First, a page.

About Staubbach Falls (Staubbachfälle)
Staubbach Falls (also Staubbachfall or Staubbachfälle in German; pronounced “STAHW-bahkh-fell-uh”) is perhaps the signature waterfall of Lauterbrunnen Valley.
Considering that Lauterbrunnen Valley is home to some 72 waterfalls (though we didn’t see nearly that much on our visit), it’s no small claim for this waterfall to be considered the signature one in the valley (let alone the country).
So why is that?
The Signature Waterfall of the Swiss Alps
What made Staubbach Falls so striking was its position (see photo above).
It was very easy to spot as we approached the town of Lauterbrunnen once we left the Lauterbrunnen Train Station.
Therefore, I’m pretty sure this waterfall is noticed by just about everyone that comes to this very popular and famous valley that seems like quintessential Swiss Alps scenery.
Moreover, Staubbach Falls also complemented the landscape, which included steep, glaciated U-shaped valley walls as well as the iconic Swiss Alps peaks of Eiger, Mönch, and Jungfrau.
Indeed, it reminds me very much of how Bridalveil Fall complemented El Capitan at the Gates of Yosemite Valley.
Nevertheless, in order to even earn such praise and attention, it has to be noticed in the context of towering vertical cliffs and peaks that made Switzerland famous in the first place.
Well, Staubbach Falls certainly held its own against its gigantic surroundings as the waterfall itself sported some pretty impressive dimensions.
For example, the falls had been measured and confirmed to have a 297m height, of which almost all of it was in freefall.
I believe this height would put the Staubbach Falls amongst one of the tallest waterfalls in the world based on vertical drop
Experiencing Staubbach Falls
In addition to seeing Staubbach Falls on the approach to Lauterbrunnen Valley coming in from the north, we also managed to view it from several spots in and around the valley itself.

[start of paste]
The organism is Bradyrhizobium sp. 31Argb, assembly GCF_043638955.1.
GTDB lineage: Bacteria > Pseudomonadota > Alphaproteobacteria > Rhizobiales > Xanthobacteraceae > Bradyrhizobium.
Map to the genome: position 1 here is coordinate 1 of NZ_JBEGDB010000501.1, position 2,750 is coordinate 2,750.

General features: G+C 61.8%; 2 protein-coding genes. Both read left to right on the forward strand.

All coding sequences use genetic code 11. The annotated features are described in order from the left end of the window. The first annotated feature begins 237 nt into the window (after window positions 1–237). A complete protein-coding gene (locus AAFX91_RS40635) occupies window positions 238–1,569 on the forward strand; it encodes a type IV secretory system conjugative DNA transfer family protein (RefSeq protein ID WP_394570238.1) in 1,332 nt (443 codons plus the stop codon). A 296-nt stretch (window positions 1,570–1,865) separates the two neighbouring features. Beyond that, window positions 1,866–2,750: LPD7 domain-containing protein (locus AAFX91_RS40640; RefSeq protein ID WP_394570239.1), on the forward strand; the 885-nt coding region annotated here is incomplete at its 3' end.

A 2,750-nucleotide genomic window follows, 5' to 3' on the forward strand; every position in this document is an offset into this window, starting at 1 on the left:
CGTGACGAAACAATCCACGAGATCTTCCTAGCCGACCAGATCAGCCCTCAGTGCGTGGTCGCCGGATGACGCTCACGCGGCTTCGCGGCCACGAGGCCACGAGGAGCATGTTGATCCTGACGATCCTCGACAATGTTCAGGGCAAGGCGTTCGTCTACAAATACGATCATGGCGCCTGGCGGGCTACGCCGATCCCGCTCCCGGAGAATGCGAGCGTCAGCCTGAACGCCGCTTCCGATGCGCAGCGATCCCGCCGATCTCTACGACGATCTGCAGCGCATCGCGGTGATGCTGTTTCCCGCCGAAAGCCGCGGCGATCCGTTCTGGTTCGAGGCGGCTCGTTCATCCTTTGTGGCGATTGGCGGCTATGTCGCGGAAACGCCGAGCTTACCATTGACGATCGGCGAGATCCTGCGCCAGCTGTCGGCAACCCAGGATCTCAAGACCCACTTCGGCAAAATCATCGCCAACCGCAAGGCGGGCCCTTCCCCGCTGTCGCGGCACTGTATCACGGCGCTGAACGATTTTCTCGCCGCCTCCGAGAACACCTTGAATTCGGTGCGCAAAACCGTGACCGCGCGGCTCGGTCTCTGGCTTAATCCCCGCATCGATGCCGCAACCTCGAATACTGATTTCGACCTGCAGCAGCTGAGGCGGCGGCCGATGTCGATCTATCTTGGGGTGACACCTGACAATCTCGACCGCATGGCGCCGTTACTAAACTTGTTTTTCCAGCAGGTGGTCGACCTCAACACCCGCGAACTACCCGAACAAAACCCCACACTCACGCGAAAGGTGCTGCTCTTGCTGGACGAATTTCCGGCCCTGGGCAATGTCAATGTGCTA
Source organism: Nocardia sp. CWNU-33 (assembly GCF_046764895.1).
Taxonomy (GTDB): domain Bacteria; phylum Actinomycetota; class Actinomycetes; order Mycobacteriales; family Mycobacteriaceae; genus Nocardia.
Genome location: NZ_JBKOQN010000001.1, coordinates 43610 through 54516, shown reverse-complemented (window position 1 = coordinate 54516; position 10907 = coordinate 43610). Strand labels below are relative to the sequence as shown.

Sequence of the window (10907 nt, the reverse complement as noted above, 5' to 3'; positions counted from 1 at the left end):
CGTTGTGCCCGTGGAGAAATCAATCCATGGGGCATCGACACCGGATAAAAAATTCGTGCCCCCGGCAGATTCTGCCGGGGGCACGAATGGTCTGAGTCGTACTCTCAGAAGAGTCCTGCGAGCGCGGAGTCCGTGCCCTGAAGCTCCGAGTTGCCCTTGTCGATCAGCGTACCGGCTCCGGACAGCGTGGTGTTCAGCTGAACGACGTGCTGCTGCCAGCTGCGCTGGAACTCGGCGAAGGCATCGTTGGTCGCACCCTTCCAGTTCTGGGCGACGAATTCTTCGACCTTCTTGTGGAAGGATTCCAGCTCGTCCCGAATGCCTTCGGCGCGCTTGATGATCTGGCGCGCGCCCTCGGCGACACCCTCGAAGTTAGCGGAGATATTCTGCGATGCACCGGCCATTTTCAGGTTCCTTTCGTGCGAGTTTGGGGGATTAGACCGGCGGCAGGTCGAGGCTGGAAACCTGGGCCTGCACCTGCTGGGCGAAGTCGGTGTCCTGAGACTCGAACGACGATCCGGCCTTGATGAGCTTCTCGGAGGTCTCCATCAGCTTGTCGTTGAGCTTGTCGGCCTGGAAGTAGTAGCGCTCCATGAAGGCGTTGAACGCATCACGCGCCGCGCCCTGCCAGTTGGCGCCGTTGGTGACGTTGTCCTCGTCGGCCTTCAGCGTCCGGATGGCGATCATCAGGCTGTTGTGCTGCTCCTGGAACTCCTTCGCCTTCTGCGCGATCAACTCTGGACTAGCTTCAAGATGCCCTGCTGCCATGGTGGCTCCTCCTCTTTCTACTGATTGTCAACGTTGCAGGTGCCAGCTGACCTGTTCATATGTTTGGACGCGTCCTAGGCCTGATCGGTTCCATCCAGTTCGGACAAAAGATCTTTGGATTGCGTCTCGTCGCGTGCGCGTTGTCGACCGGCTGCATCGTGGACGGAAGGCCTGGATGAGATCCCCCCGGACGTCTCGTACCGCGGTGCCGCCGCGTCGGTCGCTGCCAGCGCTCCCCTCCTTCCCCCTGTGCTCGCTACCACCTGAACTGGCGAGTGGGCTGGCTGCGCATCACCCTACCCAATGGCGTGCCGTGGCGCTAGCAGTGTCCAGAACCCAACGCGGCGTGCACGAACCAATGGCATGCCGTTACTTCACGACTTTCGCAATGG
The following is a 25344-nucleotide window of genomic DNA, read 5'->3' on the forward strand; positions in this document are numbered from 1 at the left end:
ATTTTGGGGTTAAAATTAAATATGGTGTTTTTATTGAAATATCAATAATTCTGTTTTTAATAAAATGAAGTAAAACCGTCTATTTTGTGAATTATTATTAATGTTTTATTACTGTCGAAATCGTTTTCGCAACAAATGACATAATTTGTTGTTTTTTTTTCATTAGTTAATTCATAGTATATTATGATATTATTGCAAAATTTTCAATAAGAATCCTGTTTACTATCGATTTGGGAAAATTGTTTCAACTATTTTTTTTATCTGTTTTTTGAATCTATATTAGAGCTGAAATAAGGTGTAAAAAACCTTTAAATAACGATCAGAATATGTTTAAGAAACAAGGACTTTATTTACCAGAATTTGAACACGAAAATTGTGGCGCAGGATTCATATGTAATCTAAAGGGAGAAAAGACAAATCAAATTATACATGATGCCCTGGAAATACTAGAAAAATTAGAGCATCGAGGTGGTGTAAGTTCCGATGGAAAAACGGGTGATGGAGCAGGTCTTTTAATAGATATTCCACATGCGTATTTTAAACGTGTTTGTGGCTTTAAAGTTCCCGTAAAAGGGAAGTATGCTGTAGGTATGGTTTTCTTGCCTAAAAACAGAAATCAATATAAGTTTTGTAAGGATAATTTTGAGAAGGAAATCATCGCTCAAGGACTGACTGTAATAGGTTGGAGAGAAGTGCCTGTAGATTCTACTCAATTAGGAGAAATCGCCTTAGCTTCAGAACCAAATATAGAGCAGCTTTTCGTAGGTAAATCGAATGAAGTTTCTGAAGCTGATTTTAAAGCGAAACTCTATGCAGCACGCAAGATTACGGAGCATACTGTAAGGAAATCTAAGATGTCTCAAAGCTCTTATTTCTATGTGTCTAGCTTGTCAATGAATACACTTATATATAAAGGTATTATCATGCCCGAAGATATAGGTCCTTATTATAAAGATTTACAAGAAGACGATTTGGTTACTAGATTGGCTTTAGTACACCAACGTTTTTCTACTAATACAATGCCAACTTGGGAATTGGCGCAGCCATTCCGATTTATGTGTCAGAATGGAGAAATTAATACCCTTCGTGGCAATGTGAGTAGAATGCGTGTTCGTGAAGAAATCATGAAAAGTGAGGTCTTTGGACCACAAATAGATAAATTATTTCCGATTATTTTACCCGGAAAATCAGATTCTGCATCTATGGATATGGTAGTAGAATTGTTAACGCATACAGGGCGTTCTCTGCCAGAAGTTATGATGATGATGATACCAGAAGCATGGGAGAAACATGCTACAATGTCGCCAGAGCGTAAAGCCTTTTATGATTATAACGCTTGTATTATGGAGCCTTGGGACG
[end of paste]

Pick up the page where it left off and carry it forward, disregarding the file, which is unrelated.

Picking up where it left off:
For example, we got to see it right across the valley from the exposed walkways at Trümmelbach Falls.
We also got to see it from a gorgeous panorama at the elevated town of Wengen, which looked right into the mouth of Lauterbrunnen Valley from above.
But for a more intimate experience with Staubbach Falls, we did a walk that ultimately led up to a sheltered cove right behind part of the waterfall’s drop.
The trail up to the back of Staubbach Falls ascended steeply uphill after having walked a bit south of most of the town of Lauterbrunnen (taking roughly 15-20 minutes).
During the approach to the ascent, we noticed paragliders hovering above the waterfall.
After climbing a few switchbacks, we then reached the entrance of a tin tunnel.
I believe the tunneling was necessary because vertical cliffs (like the one supporting Staubbach Falls) tend to pose a rockfall hazard.
Beyond the tunnel, the path then ascended some stairs cut into the cliff, and the path eventually terminated at a dead-end right behind the waterfall.
Depending on the wind conditions and Staubbach Falls’ flow, the droplets sometimes blew right into the somewhat sheltered walkway that we were on.
During our visit, the rain of droplets wasn’t so severe that we needed to don our rain ponchos, but I could foresee how it can be a drenching experience under the right conditions.
In any case, from this vantage point, I was also able to get birds eye views both up and down the Lauterbrunnen Valley (sometimes even through the misty waterfall itself).